3. The memegraph (emerging word)

Where the echoes, community commentary or spread across the internet of a story, idea or meme drives authority and ranking.  This includes re-tweets, forum discussions, review positing, link submissions and more.

It says that to “link” to a piece of content is no longer the only way to “vote” or vouch for that piece of content as being interesting, valuable or of note.  This will also introduce the notion of authority among tweeters and commentators (see the expertgraph);

4. The expertgraph (new word)

Biasing based on the views of experts. The traditional/old web said that an expert could be determined by the authority of their destination.

A website attracted links and authority because of the content of its writers.  This in turn became the destination for those experts to be found and engaged with.

But in the new web, more and more content creators of note (experts) are publishing material and views in places other than on stand alone websites.  They are on twitter, in forums, building pages on other sites, submitting reviews etc (Frequentflyer.com.au and Flyertalk are great examples of places to find experts that don’t have their own sites as a location).

New methods will merge for measuring and tracking the authority of a content creator off a website and collating that content or prioritising that content on an aggregated page (much like a Google Places page).

An interview by Danny Sullivan (story here on the Daily SEO blog) has both Bing and Google staff confirming that social user authority (or expertise) is being looked at or used;

5. The contextgraph (new word)

This one comes from Google’s search Queen Marissa Myer. Myer at LeWeb (care of TechCrunch) said that the future would be in “contextual discovery”.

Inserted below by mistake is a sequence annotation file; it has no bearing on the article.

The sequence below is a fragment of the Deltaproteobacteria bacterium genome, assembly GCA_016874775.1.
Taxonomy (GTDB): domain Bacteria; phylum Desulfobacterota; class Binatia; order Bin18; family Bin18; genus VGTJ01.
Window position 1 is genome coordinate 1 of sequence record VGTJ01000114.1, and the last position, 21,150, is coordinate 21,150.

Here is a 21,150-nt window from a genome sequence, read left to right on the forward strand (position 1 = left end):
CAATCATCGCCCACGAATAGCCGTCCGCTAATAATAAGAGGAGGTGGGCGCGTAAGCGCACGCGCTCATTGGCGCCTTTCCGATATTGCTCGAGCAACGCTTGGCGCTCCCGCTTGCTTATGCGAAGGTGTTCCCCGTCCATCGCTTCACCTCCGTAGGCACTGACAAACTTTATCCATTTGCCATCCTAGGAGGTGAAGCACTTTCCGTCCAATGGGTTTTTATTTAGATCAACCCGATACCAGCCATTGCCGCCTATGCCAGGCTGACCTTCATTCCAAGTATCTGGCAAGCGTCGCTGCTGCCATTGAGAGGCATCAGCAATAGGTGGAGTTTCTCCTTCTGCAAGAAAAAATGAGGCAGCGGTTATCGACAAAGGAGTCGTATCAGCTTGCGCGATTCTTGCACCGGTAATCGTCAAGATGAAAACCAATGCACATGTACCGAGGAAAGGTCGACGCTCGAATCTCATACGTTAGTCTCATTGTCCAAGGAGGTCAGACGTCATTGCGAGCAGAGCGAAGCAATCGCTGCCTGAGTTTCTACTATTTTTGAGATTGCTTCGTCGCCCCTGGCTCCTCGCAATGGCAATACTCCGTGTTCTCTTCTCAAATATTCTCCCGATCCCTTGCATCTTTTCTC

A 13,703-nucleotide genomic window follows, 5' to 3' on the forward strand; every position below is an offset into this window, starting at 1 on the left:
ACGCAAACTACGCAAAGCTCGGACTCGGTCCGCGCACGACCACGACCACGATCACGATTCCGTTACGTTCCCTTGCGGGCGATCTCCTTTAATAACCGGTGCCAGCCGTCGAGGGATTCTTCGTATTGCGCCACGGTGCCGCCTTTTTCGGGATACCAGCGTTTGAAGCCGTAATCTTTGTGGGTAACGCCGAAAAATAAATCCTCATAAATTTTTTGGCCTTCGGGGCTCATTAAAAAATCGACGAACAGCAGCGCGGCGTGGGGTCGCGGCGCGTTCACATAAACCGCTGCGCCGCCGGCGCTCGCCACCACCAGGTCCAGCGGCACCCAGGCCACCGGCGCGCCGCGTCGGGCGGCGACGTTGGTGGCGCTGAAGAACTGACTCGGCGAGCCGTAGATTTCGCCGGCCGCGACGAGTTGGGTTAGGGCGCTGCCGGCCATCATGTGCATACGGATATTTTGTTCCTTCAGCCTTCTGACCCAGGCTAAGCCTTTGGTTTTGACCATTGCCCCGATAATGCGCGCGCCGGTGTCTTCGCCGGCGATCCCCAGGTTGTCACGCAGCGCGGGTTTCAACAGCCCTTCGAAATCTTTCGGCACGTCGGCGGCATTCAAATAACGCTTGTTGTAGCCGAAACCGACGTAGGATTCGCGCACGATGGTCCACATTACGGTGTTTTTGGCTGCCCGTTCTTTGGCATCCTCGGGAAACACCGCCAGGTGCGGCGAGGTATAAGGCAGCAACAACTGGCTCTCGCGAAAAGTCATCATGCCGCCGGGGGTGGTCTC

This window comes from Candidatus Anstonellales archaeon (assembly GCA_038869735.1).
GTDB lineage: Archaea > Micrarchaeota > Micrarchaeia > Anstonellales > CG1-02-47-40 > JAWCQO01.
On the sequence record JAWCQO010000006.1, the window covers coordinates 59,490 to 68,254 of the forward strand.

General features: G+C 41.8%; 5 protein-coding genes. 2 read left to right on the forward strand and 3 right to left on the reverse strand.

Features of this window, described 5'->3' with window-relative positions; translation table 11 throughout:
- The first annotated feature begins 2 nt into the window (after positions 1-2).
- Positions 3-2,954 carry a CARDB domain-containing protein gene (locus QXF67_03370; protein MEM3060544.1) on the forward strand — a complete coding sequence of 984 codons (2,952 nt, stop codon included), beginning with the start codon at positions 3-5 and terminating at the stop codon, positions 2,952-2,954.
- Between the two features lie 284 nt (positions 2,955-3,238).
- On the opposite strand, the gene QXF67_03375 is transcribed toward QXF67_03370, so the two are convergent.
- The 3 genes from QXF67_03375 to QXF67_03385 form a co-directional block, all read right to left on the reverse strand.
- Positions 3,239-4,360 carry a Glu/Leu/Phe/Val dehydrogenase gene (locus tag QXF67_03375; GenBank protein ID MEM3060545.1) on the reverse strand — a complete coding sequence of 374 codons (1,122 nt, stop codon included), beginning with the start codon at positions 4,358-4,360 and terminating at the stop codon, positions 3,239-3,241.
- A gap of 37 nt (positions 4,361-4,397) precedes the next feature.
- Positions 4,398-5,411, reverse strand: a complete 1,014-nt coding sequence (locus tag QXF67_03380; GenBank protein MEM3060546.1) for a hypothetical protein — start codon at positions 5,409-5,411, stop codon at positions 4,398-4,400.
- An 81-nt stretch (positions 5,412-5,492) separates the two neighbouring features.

This is where information is pushed to people based on their search patterns and behaviour.   It also takes in the most valuable piece of “new” information in web search – customer location.

6. Genomegraph (new word)

Like Pandora has done for music and Triporati and others for travel – breaking down a piece content or a whole content area into core (or genetic level) elements.  Then relating those elements to each other to link and relate content to other content as a means of driving discovery.

[NB: See an article I wrote on Triporati and Pandora]

Google Places has shown that these (and others?) are now in the mix as influencers in future page rank algorithms.

Not all of these will last as measures of authority (or carry the same weight) but if you are in the search business (and if you are in online travel then you are in the search business) then you need to be aware of these trends and determining how important they will be in your future SEO plans.

 
 
Tim Hughes

About the Writer :: Tim Hughes

Tim Hughes is an online travel industry executive who has been blogging since June 2006 at the Business of Online Travel (the BOOT).

The BOOT covers analysis of online travel industry trends, consumer and company behaviour and broader online/web activity of interest to online travel companies (with a bias towards Tim’s home markets of Asia and Australasia and with the odd post on consuming and loving travel thrown in).